Interactive Investor shares slump 12% on warning

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The Independent Online

Interactive Investor International, the financial website, yesterday warned it would have to cut back severely on marketing costs and cast doubts over its European expansion strategy.

Interactive Investor International, the financial website, yesterday warned it would have to cut back severely on marketing costs and cast doubts over its European expansion strategy.

The company, which floated earlier this year, saw its shares dive 12 per cent to close at 56.5p after the warning, having been as low as 36.5p yesterday morning. Floated at 150p in February, the stock was as high as 415p at the beginning of March.

Interactive Investor said that it had been hit by the decline in equity market activity since March, which has seen as severe correction in technology stocks. It said that there would only be "modest" growth in revenues in the second half of the year, compared with the £2.8m turnover for the six months to 31 March. It made a loss of £9.6m for that period.

It said that transactional revenues from stock trading, which accounted for 29 per cent of its first half turnover, were depressed, as was income from the construction and operation of trading systems. In addition, it said that sponsorship earnings from stock brokers had been hit by capacity constraints.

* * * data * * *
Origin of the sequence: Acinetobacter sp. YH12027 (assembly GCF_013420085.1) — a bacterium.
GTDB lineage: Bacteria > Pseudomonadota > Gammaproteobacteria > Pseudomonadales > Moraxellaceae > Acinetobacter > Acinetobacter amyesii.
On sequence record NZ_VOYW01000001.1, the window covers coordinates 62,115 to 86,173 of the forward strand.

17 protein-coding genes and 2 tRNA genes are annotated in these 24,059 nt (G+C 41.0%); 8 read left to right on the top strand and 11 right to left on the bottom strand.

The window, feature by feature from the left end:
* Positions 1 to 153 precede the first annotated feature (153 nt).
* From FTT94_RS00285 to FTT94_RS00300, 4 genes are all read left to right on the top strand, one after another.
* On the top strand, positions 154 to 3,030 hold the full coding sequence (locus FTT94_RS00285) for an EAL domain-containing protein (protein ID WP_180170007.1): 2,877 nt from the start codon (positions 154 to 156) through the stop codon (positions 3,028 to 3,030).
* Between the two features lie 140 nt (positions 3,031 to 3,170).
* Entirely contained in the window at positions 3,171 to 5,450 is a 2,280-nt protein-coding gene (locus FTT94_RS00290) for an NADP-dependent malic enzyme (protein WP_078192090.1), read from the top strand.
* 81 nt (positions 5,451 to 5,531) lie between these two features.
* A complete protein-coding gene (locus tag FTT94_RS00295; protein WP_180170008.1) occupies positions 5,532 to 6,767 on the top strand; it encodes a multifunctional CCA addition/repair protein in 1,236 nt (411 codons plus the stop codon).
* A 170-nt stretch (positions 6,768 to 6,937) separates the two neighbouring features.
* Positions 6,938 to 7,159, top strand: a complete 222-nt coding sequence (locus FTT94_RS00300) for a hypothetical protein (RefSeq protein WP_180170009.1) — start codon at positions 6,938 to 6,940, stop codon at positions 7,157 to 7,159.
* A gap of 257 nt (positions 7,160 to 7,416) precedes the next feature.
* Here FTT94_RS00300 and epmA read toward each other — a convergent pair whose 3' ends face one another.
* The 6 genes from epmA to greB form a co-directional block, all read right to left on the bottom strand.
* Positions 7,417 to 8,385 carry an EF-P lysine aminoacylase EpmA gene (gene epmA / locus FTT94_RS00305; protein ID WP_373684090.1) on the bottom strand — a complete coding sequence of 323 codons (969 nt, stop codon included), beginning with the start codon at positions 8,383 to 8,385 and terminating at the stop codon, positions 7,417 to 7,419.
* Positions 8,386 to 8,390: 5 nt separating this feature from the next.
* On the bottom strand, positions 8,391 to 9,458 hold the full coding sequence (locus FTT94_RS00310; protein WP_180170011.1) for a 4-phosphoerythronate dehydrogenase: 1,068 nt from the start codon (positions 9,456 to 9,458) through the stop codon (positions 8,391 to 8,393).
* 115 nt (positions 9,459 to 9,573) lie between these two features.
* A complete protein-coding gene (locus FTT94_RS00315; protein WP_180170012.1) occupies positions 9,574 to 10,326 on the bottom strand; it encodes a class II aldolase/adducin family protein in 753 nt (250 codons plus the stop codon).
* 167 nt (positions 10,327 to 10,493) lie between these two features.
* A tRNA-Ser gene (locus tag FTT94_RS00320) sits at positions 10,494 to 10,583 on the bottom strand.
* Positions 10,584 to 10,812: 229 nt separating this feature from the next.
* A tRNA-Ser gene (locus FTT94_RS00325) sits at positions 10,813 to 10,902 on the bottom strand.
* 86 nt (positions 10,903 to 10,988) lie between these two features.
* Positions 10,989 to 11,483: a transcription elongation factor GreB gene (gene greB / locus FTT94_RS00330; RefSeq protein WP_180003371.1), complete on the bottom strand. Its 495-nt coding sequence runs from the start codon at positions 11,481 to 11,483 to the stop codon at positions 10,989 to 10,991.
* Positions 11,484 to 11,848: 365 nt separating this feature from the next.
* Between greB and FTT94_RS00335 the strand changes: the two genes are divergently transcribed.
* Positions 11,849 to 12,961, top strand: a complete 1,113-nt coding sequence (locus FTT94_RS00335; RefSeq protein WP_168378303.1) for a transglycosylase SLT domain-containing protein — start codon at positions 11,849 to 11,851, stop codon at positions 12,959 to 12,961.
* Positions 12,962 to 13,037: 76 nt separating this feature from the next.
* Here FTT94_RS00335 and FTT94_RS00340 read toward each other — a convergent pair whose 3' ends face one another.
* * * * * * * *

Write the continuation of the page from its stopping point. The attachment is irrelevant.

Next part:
Tomas Carruthers, chief executive, said the company would have to cut "many millions" from its marketing expenditure plans and concentrate on existing users. At the time of the flotation, Interactive Investor said it would spend £33m over the next two years on marketing.

The company said also said that "increased emphasis" will now be placed on strengthening its presence in the UK.

Analysts said it pointed to a possible abandonment of Interactive Investor's expansion plans for continental Europe. Mr Carruthers said that company would now only enter Europe by forming local partnerships, rather than use advertising to build business from scratch. He said he was in talks with potential partners.

Justin Bates at Charterhouse Securities, said: "I don't see how this company is ever going to make money in its present form. The announcement shows up the deficiencies in its business model, and those of all business-to-consumer sites."

Mr Bates yesterday increased his forecast losses for the current year from £16m to £20.4m.

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